Blueprints of the Afterlife. No, Seriously.

It’s possible I’ll append the original review to this here new shiny one I’m writing, but that may not happen. The future’s not written, right? It’s something I can affect? Well, we’ll see either way.

I seriously don’t mean to disappear up my own reviewing asshole, but the first attempt I made to review I was in this just painfully emotional place, and it embarrasses me, because that’s not really what this book is about. Blueprints of the Afterlife is – and I don’t mean this statement to be reductive – just a mordantly funny genre exercise that’s got its cool philosophical fingerprints around the throat of popular culture, futurism, and the American tendency towards apocalypse. The plot is…nothing that can be encapsulated with ease, more a series of very interrelated vignettes that stack themselves up into a, what?, Venn diagram? Something squishier? Our societal and metafictional guts? Then it knocks them all down and starts over again.

It’s coughcough years into the future – more than 50 but less than 150 – a futuristic period that seems to be a fallow area for science fiction writers at the moment. Even my main man William Gibson who used to write in this period has decamped to closer futures (i.e. the Bigend trilogy). On the other side, there’s a ton of dudes (mostly dudes) writing in the far-future post-human expanses of space and ti-ee-eye-eee-ime. Some of this is the post-post-apocalyptic bent of this novel – this is not a survivalist’s manifesto, one of those musings about the order of society in crisis and whatnot, not the Individual’s Search for Meaning in an Age of Fucked Up Shit – but about our tendency to imagine Fucked Up Shit as a future in the first place.

But then also a ton of other stuff. The science fictional ideas/commentary/whatever of this book are tossed off with a frequency and casualness that belie their fucking awesomeness, and there are at least a half dozen ideas here that could warrant their own freaking novel. I don’t mean to imply that Boudinot is giving anything short shrift here though – these ideas are all of a piece, and they fit together like one of those boxes of shapes you get from the Science Museum, and there’s 20 little flashcards of the way those shapes might make a larger pattern, and you flip over the card and go! Put it together! Now take it apart! Go! Make a different shape! Go go go!

This review is turning into the same godamn mess my first one was, only different. Which is perfect in a way. If you split a hologram in half, you get two perfect holograms, like an earthworm, but more technological. I can’t even pretend to understand how that works – both the hologram and the earthworm. The central metaphor here is blueprints, those imaginings of the future written on a scaled, engineered map which may or may not give rise to the fact of buildings, in whose habitable spaces we may, or may not, live out our lives. It’s just..it’s just the godamn shit to read when you’re a cracked and leaking emotional disaster – as I was when I read this, not to make it about you– this elegant, beautifully written puzzle that contemplated the ends beyond the ends, or the middles beyond the middles, or all permutations of continuation and cease. Which, fuck yeah.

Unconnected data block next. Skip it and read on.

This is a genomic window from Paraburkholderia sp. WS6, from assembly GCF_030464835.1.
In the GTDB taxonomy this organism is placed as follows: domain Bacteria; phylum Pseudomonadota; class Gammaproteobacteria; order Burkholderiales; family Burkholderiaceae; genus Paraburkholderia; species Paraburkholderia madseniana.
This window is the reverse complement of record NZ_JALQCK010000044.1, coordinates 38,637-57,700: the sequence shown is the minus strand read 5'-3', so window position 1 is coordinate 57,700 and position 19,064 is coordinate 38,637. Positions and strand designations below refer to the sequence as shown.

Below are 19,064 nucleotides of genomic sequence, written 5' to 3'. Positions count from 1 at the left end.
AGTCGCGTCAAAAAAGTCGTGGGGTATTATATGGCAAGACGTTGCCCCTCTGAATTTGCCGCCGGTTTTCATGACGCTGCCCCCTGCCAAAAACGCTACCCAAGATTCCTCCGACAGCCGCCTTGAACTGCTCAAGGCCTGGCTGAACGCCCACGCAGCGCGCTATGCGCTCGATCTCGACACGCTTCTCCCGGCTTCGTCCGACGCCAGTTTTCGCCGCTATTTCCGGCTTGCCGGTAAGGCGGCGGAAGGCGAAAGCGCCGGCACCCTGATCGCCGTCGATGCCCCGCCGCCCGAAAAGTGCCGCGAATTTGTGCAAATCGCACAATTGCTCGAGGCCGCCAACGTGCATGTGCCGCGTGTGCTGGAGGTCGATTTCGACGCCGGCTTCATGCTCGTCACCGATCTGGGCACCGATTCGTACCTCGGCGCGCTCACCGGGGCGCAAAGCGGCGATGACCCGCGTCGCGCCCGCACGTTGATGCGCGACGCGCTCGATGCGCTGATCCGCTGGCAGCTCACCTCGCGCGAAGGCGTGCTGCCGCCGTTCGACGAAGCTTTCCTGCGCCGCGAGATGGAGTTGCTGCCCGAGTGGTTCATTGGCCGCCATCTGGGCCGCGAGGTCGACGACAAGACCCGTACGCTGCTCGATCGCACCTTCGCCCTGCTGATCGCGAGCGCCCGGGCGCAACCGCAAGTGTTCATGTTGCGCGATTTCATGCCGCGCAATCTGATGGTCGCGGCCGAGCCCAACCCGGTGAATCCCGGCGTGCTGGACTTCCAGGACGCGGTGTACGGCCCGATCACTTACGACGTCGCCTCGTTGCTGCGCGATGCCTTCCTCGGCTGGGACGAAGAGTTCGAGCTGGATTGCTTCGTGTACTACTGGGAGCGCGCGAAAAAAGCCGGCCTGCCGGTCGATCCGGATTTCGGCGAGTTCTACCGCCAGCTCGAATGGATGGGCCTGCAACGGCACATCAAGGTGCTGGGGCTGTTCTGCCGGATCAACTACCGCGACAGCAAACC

And in the spirit of fuck yeah, I’m going to post the original review, but I’m not proud of it, and it (as I said before) kinda embarrasses me. Not because my emotional vulnerability is an embarrassment, but because I don’t think it does this book justice. The earlier review was dealing with the hard edge of grief, the emotions I feel as I can see the end coming. That’s not what this book is about, and I don’t want to mischaracterize. This is 50 to 150 years past that fucked up shit, which is just one of the reasons I loved it so. The end is still coming, but I’m still in the middle of the middle, still.

—–

Original review:

I don’t even mean to be like one of those cryptic facebook updates that people drop when they are looking for attention, but emotionally I am in no place to review this. Which might be the perfect place to be emotionally to review this? My beloved grandmother is dying. I read this fast like fever in the car to and from emotional upheavals that I haven’t even begun to sort into something resembling sense.